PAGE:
33 ends up being more readable to just have a single blob on the line
34 showing the interesting bit.
35
36 The goal of the script is therefore not to be exact about highlighting
37 changes, but to call attention to areas of interest without being
38 visually distracting. Non-diff lines and existing diff coloration is
39 preserved; the intent is that the output should look exactly the same as
40 the input, except for the occasional highlight.
41
42 Use
43 ---
44
45 You can try out the diff-highlight program with:
46
47 ---------------------------------------------
48 git log -p --color | /path/to/diff-highlight
49 ---------------------------------------------
50
51 If you want to use it all the time, drop it in your $PATH and put the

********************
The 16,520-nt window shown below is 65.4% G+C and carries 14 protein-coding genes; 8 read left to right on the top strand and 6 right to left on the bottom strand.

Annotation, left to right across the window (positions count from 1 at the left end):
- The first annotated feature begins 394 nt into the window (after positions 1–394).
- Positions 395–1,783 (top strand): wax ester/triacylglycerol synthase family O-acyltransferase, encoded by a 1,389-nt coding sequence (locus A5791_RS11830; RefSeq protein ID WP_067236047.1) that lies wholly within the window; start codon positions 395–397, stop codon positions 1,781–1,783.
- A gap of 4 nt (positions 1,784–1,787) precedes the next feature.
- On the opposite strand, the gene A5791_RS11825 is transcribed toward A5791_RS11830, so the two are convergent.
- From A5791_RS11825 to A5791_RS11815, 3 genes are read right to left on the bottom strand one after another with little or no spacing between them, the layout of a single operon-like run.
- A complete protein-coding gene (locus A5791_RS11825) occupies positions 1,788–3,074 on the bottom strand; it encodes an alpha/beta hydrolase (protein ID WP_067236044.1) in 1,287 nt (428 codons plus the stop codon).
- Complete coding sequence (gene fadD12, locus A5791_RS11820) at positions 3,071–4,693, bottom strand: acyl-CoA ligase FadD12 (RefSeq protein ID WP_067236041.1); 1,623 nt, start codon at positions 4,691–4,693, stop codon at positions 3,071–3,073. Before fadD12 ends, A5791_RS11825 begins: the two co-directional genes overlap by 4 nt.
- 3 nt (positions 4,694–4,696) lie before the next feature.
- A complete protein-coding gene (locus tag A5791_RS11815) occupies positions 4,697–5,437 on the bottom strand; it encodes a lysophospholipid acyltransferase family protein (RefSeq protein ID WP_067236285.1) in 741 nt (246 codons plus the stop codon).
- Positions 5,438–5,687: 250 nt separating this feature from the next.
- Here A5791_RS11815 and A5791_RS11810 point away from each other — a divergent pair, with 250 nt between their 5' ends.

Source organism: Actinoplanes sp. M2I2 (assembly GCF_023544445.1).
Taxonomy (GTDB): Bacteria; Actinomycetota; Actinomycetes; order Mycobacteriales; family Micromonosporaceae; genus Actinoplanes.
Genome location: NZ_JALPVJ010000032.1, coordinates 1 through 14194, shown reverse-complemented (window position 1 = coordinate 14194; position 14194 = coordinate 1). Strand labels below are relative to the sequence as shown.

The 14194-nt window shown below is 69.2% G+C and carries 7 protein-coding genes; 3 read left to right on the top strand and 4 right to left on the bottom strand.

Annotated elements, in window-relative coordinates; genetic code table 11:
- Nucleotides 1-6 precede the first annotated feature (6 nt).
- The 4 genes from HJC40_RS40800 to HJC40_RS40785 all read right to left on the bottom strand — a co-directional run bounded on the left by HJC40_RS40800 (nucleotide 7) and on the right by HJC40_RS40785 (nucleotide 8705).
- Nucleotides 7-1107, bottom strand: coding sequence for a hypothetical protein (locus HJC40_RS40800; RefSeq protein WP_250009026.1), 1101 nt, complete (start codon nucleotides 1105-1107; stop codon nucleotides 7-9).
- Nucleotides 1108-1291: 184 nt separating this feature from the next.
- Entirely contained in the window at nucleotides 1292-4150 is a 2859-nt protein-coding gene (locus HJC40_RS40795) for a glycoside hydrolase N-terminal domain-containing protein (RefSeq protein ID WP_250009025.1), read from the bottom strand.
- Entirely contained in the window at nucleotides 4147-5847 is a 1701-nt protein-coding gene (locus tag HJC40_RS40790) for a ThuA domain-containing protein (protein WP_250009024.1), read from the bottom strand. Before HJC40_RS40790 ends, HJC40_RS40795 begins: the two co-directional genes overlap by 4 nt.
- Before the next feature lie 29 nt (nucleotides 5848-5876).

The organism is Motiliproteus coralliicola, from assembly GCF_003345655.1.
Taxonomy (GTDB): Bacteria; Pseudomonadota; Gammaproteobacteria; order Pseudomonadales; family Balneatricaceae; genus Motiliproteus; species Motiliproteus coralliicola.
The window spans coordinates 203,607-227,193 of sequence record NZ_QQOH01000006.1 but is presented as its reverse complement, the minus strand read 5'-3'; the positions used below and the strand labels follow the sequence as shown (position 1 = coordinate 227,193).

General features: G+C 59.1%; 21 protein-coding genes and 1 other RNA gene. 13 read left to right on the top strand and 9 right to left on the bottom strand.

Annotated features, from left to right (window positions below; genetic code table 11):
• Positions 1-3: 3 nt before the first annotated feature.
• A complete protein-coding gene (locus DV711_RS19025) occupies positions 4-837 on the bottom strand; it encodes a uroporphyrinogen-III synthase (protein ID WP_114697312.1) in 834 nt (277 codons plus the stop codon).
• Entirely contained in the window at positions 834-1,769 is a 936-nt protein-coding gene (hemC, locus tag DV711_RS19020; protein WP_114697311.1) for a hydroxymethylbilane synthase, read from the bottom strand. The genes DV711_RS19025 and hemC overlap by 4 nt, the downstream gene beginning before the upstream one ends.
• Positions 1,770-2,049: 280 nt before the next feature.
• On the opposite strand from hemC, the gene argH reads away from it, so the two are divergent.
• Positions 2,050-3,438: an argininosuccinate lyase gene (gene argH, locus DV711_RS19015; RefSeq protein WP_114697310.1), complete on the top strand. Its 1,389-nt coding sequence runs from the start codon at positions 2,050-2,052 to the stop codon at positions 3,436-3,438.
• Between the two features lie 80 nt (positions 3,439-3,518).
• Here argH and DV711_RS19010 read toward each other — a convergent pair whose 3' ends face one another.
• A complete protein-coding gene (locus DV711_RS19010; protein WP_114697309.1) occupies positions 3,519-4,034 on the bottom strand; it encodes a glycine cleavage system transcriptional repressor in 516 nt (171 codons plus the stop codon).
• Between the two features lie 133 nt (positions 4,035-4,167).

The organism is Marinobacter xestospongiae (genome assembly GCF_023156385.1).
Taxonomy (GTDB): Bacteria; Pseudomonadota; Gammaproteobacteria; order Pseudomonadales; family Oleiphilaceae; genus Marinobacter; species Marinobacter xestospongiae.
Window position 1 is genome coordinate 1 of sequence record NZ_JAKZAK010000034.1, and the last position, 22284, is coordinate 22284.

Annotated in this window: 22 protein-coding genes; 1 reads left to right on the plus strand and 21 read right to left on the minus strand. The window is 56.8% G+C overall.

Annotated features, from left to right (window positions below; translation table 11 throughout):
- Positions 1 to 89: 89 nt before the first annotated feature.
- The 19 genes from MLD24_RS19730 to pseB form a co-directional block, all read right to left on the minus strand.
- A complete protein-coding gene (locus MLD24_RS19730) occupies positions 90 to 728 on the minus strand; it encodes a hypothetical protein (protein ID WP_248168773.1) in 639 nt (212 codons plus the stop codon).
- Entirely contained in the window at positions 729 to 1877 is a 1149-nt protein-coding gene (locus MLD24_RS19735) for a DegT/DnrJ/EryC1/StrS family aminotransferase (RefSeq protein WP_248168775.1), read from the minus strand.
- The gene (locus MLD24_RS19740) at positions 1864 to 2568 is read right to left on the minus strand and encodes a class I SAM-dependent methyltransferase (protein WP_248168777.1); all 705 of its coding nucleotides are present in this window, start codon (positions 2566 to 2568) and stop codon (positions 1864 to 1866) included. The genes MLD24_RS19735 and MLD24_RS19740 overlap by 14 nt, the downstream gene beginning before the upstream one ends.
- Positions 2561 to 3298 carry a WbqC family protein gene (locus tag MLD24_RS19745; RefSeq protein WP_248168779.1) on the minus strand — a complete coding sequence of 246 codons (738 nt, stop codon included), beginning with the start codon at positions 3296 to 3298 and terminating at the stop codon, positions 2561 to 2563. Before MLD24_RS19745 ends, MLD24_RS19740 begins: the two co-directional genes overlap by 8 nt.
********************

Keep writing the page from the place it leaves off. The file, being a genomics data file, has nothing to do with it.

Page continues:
52 following in your git configuration:
53
54 ---------------------------------------------
55 [pager]
56 log = diff-highlight | less
57 show = diff-highlight | less
58 diff = diff-highlight | less
59 ---------------------------------------------
60
61
62 Color Config
63 ------------
64
65 You can configure the highlight colors and attributes using git's
66 config. The colors for "old" and "new" lines can be specified
67 independently. There are two "modes" of configuration:
68
69 1. You can specify a "highlight" color and a matching "reset" color.
70 This will retain any existing colors in the diff, and apply the
71 "highlight" and "reset" colors before and after the highlighted
72 portion.
73
74 2. You can specify a "normal" color and a "highlight" color. In this
75 case, existing colors are dropped from that line. The non-highlighted
76 bits of the line get the "normal" color, and the highlights get the
77 "highlight" color.
78
79 If no "new" colors are specified, they default to the "old" colors. If
80 no "old" colors are specified, the default is to reverse the foreground